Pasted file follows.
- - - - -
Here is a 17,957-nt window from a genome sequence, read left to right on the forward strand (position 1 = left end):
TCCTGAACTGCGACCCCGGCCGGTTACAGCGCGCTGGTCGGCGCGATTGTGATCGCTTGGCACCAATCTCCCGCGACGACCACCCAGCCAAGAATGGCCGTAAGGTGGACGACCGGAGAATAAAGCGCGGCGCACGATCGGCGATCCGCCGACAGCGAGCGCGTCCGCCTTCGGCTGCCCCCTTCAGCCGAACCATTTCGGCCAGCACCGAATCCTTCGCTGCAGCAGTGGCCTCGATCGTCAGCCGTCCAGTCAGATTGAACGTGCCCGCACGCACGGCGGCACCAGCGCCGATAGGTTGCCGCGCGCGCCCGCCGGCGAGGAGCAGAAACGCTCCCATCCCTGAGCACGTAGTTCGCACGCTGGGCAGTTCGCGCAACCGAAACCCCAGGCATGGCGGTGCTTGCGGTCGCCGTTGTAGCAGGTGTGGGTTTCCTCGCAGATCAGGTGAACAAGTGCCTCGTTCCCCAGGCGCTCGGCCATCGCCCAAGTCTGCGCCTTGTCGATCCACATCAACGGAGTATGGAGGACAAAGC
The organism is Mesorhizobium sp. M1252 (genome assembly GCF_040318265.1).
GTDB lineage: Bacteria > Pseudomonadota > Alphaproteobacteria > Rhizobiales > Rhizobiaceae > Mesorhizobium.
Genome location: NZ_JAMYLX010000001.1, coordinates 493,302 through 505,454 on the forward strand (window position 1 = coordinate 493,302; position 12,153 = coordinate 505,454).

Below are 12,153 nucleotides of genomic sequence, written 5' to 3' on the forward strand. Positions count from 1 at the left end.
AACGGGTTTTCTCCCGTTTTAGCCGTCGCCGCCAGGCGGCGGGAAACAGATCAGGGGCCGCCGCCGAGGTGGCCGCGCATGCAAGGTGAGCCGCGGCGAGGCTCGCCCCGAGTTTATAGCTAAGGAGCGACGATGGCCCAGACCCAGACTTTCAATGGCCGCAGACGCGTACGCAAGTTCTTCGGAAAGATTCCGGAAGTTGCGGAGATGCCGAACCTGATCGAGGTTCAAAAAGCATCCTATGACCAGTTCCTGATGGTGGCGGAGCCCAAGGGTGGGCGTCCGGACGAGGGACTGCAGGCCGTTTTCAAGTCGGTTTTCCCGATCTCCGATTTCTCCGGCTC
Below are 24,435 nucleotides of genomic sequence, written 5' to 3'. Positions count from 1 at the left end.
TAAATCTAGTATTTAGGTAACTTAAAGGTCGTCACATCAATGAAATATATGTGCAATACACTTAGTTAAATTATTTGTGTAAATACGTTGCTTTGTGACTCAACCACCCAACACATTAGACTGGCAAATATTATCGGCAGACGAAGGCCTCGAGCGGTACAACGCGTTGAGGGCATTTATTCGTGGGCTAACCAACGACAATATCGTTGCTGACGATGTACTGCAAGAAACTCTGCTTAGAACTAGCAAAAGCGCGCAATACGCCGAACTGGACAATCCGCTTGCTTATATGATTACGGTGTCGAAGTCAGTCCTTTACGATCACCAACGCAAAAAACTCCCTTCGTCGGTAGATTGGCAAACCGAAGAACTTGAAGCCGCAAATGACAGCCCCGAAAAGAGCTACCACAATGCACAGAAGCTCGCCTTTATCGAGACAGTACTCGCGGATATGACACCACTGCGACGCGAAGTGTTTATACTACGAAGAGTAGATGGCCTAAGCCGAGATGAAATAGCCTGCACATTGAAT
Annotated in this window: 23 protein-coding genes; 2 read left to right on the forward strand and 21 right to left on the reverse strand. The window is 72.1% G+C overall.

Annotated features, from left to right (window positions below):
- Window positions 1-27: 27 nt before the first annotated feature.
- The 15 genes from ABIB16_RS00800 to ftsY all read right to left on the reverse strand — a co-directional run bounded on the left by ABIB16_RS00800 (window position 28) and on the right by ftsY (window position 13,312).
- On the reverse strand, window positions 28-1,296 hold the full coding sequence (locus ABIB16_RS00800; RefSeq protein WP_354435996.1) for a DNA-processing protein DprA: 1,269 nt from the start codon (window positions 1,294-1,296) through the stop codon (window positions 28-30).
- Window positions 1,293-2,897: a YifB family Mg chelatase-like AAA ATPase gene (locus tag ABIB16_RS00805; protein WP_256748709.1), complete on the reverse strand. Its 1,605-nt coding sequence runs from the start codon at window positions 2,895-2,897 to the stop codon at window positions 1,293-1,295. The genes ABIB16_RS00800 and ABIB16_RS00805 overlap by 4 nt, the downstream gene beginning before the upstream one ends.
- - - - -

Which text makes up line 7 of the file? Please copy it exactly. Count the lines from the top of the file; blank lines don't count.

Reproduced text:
AACGGGTTTTCTCCCGTTTTAGCCGTCGCCGCCAGGCGGCGGGAAACAGATCAGGGGCCGCCGCCGAGGTGGCCGCGCATGCAAGGTGAGCCGCGGCGAGGCTCGCCCCGAGTTTATAGCTAAGGAGCGACGATGGCCCAGACCCAGACTTTCAATGGCCGCAGACGCGTACGCAAGTTCTTCGGAAAGATTCCGGAAGTTGCGGAGATGCCGAACCTGATCGAGGTTCAAAAAGCATCCTATGACCAGTTCCTGATGGTGGCGGAGCCCAAGGGTGGGCGTCCGGACGAGGGACTGCAGGCCGTTTTCAAGTCGGTTTTCCCGATCTCCGATTTCTCCGGCTC